The Goat Man

“The Goat Man” at the end of his life.

“The Goat Man is here!” Word would quickly spread through town as soon as someone spotted the famous wanderer and his band of smelly goats on the outskirts. Adults and children alike would drop whatever they were doing and dash over for a visit with the Goat Man.

McCartney in 1945

An article in the New Georgia Encyclopedia says Charles (“Ches”) McCartney was a significant folk and religious figure in Georgia for more than four decades. After being injured on a Works Progress Administration job, McCartney experienced a religious awakening and began traveling to preach his message of eternal damnation for sinners.  It is widely held that McCartney was an influence on the writings of Georgia author Flannery O’Connor.

After being brutally attacked several times, McCartney settled in South Georgia,  his unique life’s story ending in a Macon nursing home in 1998.

Newspaper articles about “Goat Man” can be found in the Georgiana Collection clipping files of the Hargrett Rare Book and Manuscript Library.

Additional images of McCartney and his goats can be found in the Vanishing Georgia Collection by searching for “Charles McCartney” or “Goat Man.”

If you have memories of the “Goat Man’s” visits, leave a comment — we’d love to hear from you!


61 Replies to “The Goat Man”

  1. I remember the Goat Man, he used to come through Rossville, Ga every year. We lived on the old “Happy Valley Farm” and he came by every year to a big tree up the road from where we lived and we all would go see him. I also found and purchased a VHS of his life story.

  2. If you look like a goat, travel around with goats, eat with goat, lie down among goats and smell like a goat and it won’t be long before people will be calling you the Goat Man. McCartney’s who settled in South Georgia, life is different , unique…thanks for the post

  3. I can remember the Goat Man who used to visit our area often. We were kids then, but now there is no Goat Man here.

  4. yes I remember daddy taking us kids to see him as he passed through N.C. He would park in a field off 220 near Star N.C. I was probably 10 or 11 years . We always loved to see him when he pass through . I really miss those days

  5. I remember seeing the Goat Man on several occasions in several different locations. He was very friendly and always willing to talk.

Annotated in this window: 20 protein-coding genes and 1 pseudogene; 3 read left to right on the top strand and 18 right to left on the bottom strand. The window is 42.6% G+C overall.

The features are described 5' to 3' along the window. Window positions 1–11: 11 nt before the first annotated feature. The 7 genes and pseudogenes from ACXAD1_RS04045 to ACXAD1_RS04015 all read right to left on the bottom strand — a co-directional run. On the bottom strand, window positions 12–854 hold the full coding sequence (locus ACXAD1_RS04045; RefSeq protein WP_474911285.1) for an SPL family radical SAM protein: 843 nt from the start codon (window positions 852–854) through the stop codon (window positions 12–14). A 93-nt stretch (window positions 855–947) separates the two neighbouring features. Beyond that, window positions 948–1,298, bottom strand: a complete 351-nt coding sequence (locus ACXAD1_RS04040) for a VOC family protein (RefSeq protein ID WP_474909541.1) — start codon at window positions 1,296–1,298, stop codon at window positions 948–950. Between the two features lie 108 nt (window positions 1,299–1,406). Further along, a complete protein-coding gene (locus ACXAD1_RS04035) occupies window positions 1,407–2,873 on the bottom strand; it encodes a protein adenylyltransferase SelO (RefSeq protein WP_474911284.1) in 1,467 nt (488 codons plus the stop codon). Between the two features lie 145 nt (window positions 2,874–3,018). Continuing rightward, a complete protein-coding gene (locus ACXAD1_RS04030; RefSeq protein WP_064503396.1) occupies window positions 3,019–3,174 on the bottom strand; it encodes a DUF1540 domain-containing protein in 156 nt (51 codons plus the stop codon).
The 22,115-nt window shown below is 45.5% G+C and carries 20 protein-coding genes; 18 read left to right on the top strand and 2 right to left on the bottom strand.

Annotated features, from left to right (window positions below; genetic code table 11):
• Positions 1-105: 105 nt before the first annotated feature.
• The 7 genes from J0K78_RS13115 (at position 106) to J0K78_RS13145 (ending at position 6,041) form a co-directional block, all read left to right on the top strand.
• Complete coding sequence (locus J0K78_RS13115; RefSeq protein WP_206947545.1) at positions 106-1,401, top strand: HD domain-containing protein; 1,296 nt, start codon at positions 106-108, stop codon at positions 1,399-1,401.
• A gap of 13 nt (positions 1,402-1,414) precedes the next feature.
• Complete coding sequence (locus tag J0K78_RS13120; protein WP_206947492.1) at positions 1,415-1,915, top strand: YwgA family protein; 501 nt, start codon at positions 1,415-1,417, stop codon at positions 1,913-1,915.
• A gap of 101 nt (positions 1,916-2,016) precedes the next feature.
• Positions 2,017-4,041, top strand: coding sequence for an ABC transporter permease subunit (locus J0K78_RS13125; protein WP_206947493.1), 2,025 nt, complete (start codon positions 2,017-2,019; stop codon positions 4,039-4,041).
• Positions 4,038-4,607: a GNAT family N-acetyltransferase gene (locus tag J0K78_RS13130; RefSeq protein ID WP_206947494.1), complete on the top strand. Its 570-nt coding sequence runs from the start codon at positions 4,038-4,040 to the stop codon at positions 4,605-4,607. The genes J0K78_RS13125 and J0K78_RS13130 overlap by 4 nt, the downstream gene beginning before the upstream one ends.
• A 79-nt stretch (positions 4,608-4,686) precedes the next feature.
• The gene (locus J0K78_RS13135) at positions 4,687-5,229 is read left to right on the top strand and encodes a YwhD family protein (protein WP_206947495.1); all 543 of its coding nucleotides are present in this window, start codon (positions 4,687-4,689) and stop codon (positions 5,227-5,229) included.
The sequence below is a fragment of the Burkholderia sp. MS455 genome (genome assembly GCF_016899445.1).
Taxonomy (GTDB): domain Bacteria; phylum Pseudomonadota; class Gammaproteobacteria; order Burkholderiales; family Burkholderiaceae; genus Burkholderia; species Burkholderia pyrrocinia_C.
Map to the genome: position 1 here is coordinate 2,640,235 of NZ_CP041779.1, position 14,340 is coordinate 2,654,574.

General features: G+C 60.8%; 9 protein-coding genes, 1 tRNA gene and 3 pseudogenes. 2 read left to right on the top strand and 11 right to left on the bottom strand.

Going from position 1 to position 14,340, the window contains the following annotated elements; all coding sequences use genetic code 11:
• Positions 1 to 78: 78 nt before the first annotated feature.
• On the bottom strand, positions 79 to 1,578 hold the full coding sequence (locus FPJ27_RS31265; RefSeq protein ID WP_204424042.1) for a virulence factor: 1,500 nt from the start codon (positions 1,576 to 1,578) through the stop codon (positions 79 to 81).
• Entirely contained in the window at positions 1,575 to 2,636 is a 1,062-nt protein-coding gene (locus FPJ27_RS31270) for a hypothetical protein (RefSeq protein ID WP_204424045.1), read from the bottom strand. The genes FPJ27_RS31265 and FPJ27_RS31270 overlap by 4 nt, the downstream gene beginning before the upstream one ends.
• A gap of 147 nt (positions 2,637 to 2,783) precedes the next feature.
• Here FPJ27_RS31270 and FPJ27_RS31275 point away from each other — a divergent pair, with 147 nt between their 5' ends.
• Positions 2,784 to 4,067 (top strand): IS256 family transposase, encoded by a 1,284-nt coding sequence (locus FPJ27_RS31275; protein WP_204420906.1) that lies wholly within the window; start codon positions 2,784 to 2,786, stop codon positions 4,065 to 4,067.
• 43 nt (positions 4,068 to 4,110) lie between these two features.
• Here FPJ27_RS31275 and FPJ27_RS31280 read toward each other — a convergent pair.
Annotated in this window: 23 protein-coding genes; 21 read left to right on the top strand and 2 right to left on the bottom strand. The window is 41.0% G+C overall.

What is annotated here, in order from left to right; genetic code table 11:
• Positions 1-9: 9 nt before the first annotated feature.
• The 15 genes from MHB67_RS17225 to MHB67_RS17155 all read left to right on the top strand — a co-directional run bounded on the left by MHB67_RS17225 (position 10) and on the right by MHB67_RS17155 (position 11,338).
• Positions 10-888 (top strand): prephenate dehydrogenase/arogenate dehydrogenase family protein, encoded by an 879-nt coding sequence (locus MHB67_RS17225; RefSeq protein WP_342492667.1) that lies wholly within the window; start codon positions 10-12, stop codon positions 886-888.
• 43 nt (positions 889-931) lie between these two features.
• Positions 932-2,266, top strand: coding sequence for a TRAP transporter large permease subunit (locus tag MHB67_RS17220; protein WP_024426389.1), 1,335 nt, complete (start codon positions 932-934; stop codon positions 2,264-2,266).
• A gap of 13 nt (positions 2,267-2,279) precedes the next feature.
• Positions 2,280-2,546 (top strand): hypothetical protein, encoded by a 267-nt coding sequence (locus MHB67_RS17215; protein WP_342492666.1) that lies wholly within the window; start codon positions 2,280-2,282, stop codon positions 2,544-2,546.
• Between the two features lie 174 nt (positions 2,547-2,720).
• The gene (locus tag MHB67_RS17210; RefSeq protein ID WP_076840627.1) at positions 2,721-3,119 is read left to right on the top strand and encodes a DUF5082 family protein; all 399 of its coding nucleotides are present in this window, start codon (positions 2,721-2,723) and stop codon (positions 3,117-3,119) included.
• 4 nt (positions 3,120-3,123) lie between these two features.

6. I grew up in Hahira, GA. We were always glad to see the Goatman come through. He had a cart pulled by goats. He slept with the goats so he was dirty.

    Rosalyn Sumner

  7. My husband was stationed at Warner Robins AFB, and in the Honor Guard . In 1955, he helped bury the Goatmans father.

  8. I remember the Goat Man from the late 50’s and early 60’s traveling through North Georgia. People came from miles away to see him.

  9. In the 1990s I was the office manager at Eastview Nursing Home where
    Mr. Charlie lived from around 1987 to his death in 1998.
    He was always very sweet and loved the attention he received.
    His son Albert usually visited his dad a few times a year…on those occasions we always fed him & offered him a much needed shower (which he usually accepted) while the laundry department washed his clothes.
    Sometime around 1992 /93
    Mr. Charlie ‘married’ his sweetheart
    Ms. Virginia Tanner (who was also a resident of Eastview)..they often sat in the front lobby holding hands & talking to everyone that came in.

  10. I never had the pleasure of meeting him. He sure touched a lot of lives. One thing that impressed me about him was that people would endure the smell just to talk to him. It seems to me that he was loved greatly by people from all walks of life. The romance of the open road calls to even an old woman like me.

  11. We lived on a cotton farm about 3 miles west of Yatesville, GA. My daddy would always take us to see the “goat man” when he came through. He usually stopped at the little Hanson’s country store about a half mile from our house.. my brother and I loved petting his goats. This was in the 50s so he was fairly young then. He always took time to talk to us.

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